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Reasonable Adjustments

Discussion in 'Headteachers' started by cornflake, Jun 24, 2019.

  1. cornflake

    cornflake Senior commenter

    Hi. Can anyone help? What might constitute reasonable adjustments, for a member of the leadership team who is under a lot of stress, and which has led to depression. They are at work and wish to remain so. This is a long standing condition (ie would fall under equalities act).
    Thanks in advance.
  2. Rott Weiler

    Rott Weiler Star commenter Forum guide

    Is the stress work related?

    There's no simple answer to that unfortunately. Has the staff member been referred to OH and if so what do OH recommend? But bear in mind that OH recommendations are only that, not something you have to do.

    At a school where I was chair of governors one of the DHTs had WRS and the OH recommendation was that some of their tasks be redistributed to the other DHTs. Our LA HR said this was not reasonable and we shouldn't do it, because, as I recall, what was expected of DHTs was reasonable for the job and all post holders needed to be able to handle that level of workload.. Redesigning work so that all post holders benefitted would be good, but redistributing work so that is was not evenly spread would not. Obviously that is very specific to the particular circumstances.

    I'd say you need professional advice on this from someone who knows the specific circumstances.
    sooooexcited and Flanks like this.
  3. cornflake

    cornflake Senior commenter

    Thanks Rott Weiler - you have kind of confirmed my thoughts.
    Yes, the stress is wholly work-related, but it seems impossible to address through adjustments for that - for reasons very similar to your scenario.
    I can't put much more here, on an open forum.
  4. veneris

    veneris New commenter

    Reasonable adjustments do not have to be permanent. They're often used for time limited periods to support recovery and allow the member of staff to return or remain in work. For that reason, temporary workload reductions can be reasonable. OHU should be involved. A stress risk assessment should be carried out and the hours being worked by the staff member should be examined. If they are ill, it is possible that normal tasks are taking longer and therefore a temporary reduction would be beneficial. It's also possible that their workload is excessive. It can look fine as a role on paper, but what happens in practice may be very different.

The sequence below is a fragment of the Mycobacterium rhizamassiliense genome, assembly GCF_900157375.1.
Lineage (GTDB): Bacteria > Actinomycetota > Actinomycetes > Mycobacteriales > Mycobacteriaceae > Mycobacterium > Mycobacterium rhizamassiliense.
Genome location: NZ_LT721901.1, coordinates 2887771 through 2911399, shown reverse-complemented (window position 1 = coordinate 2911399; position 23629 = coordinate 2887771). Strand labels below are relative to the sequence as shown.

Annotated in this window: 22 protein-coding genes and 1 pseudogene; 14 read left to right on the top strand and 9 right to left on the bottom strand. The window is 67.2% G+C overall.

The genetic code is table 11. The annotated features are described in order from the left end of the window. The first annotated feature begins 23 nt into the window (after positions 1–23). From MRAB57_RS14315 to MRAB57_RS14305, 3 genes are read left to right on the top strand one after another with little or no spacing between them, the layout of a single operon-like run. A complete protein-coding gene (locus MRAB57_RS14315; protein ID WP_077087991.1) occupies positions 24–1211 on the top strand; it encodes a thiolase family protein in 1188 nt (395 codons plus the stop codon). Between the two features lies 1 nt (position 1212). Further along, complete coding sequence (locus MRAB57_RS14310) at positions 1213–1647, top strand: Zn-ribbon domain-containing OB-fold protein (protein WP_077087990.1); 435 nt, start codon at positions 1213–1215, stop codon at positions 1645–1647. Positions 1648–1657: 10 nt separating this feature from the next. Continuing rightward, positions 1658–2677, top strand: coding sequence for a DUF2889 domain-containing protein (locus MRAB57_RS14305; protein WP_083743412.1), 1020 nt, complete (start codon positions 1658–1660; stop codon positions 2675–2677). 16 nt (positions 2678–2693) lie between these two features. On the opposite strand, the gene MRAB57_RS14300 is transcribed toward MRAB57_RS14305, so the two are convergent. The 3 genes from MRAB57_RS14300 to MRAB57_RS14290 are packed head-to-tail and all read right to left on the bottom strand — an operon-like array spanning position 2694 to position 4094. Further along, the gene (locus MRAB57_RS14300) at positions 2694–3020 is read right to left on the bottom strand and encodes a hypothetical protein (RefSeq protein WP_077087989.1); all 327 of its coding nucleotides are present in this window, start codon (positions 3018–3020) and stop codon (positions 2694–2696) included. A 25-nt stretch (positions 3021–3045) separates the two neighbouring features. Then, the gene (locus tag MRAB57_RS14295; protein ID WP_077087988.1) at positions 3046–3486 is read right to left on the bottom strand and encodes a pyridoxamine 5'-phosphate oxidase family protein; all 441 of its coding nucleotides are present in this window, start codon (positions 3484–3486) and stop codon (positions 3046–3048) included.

There are lots of small adjustments that can be made but they're very specific to the circumstances. One could be ensuring that the staff member gets a break of a reasonable period in the day - this is often eroded for members of the leadership team.
    I would also say that if one of the team is struggling, then it's always worth checking the rest aren't stressed but just about managing. Long term stress can make anyone crumble.
    Sorry I can't be more help than that because obviously you have to be quite general on an open forum. I hope it's some use.
    strawbs and Rott Weiler like this.
  5. cornflake

    cornflake Senior commenter

    Thanks. I typed a long reply, and it disappeared!
    In short, I know the team are stressed - and as SLT are constantly striving to ensure teachers are not overloaded, it is us that picks up the slack.
    We can't delegate tasks - so the only other alternative is not to do stuff.
    But governors and other external watchers won't permit that...
  6. Rott Weiler

    Rott Weiler Star commenter Forum guide

    That's just happened to me as well (on another thread)! Grrrrr
  7. caterpillartobutterfly

    caterpillartobutterfly Star commenter

    What do OH recommend? Or the GP?
    What is the cause of the stress? Is it the amount of work, or the type of work?
    Could a redistribution of tasks, not necessarily a reduction help?

    If the person has depression, they will not physically be able to do as much as if they were fully healthy, nor do it as well. This is not their fault, nor anyone else's, but they will need to be supported.
  8. dunnocks

    dunnocks Star commenter

    Its not up to them though.

    if you set yourself a limit of hours worked a week, be that 50 hours, or 60 hours, or whatever you think is reasonable, and refuse to go over that, governors and extenal watchers don't have a leg to stand on.

    You just say No, I have done my 50 hour for the week, thats that.
  9. cornflake

    cornflake Senior commenter

    Sadly, it is up to them. Or rather, they can make life very difficult if stuff does not happen (due to workload and fatigue) - and that is the cause of much of the stress.
    Outsiders are questioning capability (unfairly and without adequate knowledge) .. and that isn't helping matters one jot.
  10. dunnocks

    dunnocks Star commenter

    tell them to get stuffed.

    Why are you letting them wipe their shoes on you?

    You only have one life, don't spend it kowtowing to ***** like that.

    Tell them how it is, and if they get shirty, go and work somewhere else.

    They can only treat you like ***** if you let them

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